The story of Ap Bac is itself reason to watch Episode 2. This 1963 battle was a moment when the National Liberation Front (NLF) forces switched tactics, fighting a pitched battle at a location and time of their own choosing. It was a defeat for the Americans and South Vietnamese Army (ARVN) and it’s something to understand. Quite a bit of footage brings you close to this moment – including yes interviews with NLF cadre.

Another typical theme of the western point of view is emerging: the incompetence of our puppet forces. Those darn ARVN troops, they wouldn’t fight. They were cowardly, corrupt. This is such a racist perspective. “What’s wrong with them?” lament the invading Germans about the Vichy French (collaborationist) forces. “They don’t fight well, even when we tell them where to attack.” It’s an old story. Those darn Iraqi army forces, those darn Afghans. We send advisers, trainers. They just don’t know how to fight. They are corrupt. Why do the enemy, those who reject the blessings we are bringing to them, fight so well, so heroically? You will find ARVN-blaming throughout this series. So that’s the formula: well-intentioned Americans (“we had to kill the Vietnamese to save them”), cunning evil guerrillas, and corrupt, incompetent friends of the Americans. Expect to hear that version for the next 8 episodes.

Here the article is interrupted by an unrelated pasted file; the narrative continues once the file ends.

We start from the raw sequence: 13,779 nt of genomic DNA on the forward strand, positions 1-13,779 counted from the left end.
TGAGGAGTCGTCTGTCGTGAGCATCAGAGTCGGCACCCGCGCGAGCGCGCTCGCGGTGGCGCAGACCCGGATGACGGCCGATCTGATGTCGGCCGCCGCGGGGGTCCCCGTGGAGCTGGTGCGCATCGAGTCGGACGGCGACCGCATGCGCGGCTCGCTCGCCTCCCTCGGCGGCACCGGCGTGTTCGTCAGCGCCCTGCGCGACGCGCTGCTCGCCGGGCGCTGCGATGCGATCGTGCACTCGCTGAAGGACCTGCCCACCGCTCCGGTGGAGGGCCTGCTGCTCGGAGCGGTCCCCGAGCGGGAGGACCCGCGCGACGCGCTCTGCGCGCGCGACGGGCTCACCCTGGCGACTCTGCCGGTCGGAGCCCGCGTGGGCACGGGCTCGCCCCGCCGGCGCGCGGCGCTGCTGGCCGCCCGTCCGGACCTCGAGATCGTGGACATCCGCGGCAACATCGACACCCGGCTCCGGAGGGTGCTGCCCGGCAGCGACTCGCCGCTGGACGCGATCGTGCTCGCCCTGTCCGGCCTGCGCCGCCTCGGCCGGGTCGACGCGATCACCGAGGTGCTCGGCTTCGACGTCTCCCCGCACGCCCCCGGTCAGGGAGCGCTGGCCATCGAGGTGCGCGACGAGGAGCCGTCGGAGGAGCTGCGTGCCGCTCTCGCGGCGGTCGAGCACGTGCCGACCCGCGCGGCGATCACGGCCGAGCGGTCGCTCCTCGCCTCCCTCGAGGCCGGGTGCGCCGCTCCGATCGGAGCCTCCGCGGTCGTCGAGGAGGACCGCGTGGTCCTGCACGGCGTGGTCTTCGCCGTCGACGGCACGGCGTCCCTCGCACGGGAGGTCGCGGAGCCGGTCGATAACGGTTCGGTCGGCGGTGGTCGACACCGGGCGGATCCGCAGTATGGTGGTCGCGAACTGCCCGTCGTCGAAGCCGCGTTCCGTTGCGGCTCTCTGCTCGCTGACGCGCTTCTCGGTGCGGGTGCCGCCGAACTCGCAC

Episode three (The River Styx: January 1964 – December 1965):

Again some pretty good music Bob Dylan – “God on our side,” Phil Ochs, Rolling Stones.

This episode goes into the relentless escalation of US attacks, including destruction of villages, crops and foliage in the South, horrible “Rolling Thunder” bombing in the North. And each attack only pushes more people in the south to join the resistance and more in the north to head south to confront the Americans.

It gives pretty good account of the “Gulf of Tonkin” incident, a faked confrontation where the US claimed its destroyers off North Vietnam were attacked (they weren’t) – which became the excuse for congressional approval of an open-ended air war. We get a small sense of William Westmoreland the general overseeing the US military and (General) Maxwell Taylor, the US ambassador. They oversaw eight coups in the South Vietnamese government in 1964, trying to find the right puppet to support the US war aims.